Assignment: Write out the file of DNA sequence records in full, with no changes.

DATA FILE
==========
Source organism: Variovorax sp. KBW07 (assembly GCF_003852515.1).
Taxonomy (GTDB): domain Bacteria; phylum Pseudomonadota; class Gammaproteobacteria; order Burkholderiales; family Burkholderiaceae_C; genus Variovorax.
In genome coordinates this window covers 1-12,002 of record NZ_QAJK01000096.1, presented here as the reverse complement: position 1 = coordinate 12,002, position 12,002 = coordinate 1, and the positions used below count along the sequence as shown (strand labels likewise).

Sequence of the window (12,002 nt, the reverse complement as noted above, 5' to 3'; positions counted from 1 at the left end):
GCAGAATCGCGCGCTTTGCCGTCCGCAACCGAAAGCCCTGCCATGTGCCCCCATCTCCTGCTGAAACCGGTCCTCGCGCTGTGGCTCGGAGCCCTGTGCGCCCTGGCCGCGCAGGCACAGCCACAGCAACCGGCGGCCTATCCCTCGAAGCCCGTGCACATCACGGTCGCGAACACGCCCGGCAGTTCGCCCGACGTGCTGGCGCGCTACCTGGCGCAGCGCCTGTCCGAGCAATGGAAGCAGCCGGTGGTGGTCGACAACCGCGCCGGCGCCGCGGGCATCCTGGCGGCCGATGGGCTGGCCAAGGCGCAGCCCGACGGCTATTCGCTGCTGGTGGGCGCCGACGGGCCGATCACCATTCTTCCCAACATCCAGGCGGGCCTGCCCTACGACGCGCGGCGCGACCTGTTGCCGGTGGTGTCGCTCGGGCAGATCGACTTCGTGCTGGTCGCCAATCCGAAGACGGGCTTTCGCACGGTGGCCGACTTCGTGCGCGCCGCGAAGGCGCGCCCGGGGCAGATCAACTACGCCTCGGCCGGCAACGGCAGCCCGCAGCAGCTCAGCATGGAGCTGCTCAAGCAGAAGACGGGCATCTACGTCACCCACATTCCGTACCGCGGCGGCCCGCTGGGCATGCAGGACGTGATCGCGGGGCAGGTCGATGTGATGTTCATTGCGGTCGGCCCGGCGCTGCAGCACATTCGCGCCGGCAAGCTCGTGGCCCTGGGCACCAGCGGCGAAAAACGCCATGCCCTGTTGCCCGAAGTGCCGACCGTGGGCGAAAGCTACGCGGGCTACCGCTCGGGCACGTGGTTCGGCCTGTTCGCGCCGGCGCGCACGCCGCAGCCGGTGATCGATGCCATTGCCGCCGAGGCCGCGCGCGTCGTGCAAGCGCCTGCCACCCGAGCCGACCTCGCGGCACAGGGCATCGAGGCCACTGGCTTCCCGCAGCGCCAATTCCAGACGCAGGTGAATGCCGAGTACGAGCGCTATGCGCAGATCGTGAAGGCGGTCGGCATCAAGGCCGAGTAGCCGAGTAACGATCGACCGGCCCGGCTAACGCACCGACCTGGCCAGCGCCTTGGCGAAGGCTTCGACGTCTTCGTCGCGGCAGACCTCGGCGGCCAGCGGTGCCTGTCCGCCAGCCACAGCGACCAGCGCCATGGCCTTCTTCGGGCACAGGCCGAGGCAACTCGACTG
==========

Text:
Source organism: Variovorax sp. KBW07 (assembly GCF_003852515.1).
Taxonomy (GTDB): domain Bacteria; phylum Pseudomonadota; class Gammaproteobacteria; order Burkholderiales; family Burkholderiaceae_C; genus Variovorax.
In genome coordinates this window covers 1-12,002 of record NZ_QAJK01000096.1, presented here as the reverse complement: position 1 = coordinate 12,002, position 12,002 = coordinate 1, and the positions used below count along the sequence as shown (strand labels likewise).

Sequence of the window (12,002 nt, the reverse complement as noted above, 5' to 3'; positions counted from 1 at the left end):
GCAGAATCGCGCGCTTTGCCGTCCGCAACCGAAAGCCCTGCCATGTGCCCCCATCTCCTGCTGAAACCGGTCCTCGCGCTGTGGCTCGGAGCCCTGTGCGCCCTGGCCGCGCAGGCACAGCCACAGCAACCGGCGGCCTATCCCTCGAAGCCCGTGCACATCACGGTCGCGAACACGCCCGGCAGTTCGCCCGACGTGCTGGCGCGCTACCTGGCGCAGCGCCTGTCCGAGCAATGGAAGCAGCCGGTGGTGGTCGACAACCGCGCCGGCGCCGCGGGCATCCTGGCGGCCGATGGGCTGGCCAAGGCGCAGCCCGACGGCTATTCGCTGCTGGTGGGCGCCGACGGGCCGATCACCATTCTTCCCAACATCCAGGCGGGCCTGCCCTACGACGCGCGGCGCGACCTGTTGCCGGTGGTGTCGCTCGGGCAGATCGACTTCGTGCTGGTCGCCAATCCGAAGACGGGCTTTCGCACGGTGGCCGACTTCGTGCGCGCCGCGAAGGCGCGCCCGGGGCAGATCAACTACGCCTCGGCCGGCAACGGCAGCCCGCAGCAGCTCAGCATGGAGCTGCTCAAGCAGAAGACGGGCATCTACGTCACCCACATTCCGTACCGCGGCGGCCCGCTGGGCATGCAGGACGTGATCGCGGGGCAGGTCGATGTGATGTTCATTGCGGTCGGCCCGGCGCTGCAGCACATTCGCGCCGGCAAGCTCGTGGCCCTGGGCACCAGCGGCGAAAAACGCCATGCCCTGTTGCCCGAAGTGCCGACCGTGGGCGAAAGCTACGCGGGCTACCGCTCGGGCACGTGGTTCGGCCTGTTCGCGCCGGCGCGCACGCCGCAGCCGGTGATCGATGCCATTGCCGCCGAGGCCGCGCGCGTCGTGCAAGCGCCTGCCACCCGAGCCGACCTCGCGGCACAGGGCATCGAGGCCACTGGCTTCCCGCAGCGCCAATTCCAGACGCAGGTGAATGCCGAGTACGAGCGCTATGCGCAGATCGTGAAGGCGGTCGGCATCAAGGCCGAGTAGCCGAGTAACGATCGACCGGCCCGGCTAACGCACCGACCTGGCCAGCGCCTTGGCGAAGGCTTCGACGTCTTCGTCGCGGCAGACCTCGGCGGCCAGCGGTGCCTGTCCGCCAGCCACAGCGACCAGCGCCATGGCCTTCTTCGGGCACAGGCCGAGGCAACTCGACTG